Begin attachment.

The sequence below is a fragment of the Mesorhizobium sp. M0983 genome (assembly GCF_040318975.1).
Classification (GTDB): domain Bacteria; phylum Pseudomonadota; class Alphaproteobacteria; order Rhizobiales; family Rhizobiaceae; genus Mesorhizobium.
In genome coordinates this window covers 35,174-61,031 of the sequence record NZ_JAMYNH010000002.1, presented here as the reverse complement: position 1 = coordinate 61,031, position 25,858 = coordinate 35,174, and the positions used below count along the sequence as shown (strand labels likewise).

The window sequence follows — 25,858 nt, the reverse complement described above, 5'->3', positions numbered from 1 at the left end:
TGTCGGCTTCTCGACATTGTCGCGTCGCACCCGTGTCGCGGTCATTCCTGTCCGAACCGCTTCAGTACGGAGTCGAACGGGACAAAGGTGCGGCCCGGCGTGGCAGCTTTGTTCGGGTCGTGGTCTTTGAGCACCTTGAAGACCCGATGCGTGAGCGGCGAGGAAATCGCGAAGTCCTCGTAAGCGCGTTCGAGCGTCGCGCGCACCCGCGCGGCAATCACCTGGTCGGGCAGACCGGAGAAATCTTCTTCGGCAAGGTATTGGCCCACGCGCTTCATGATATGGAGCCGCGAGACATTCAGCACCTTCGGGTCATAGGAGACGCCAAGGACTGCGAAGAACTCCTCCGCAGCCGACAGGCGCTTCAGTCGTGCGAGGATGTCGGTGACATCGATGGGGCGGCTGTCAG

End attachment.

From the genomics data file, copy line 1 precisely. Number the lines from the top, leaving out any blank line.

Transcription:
The sequence below is a fragment of the Mesorhizobium sp. M0983 genome (assembly GCF_040318975.1).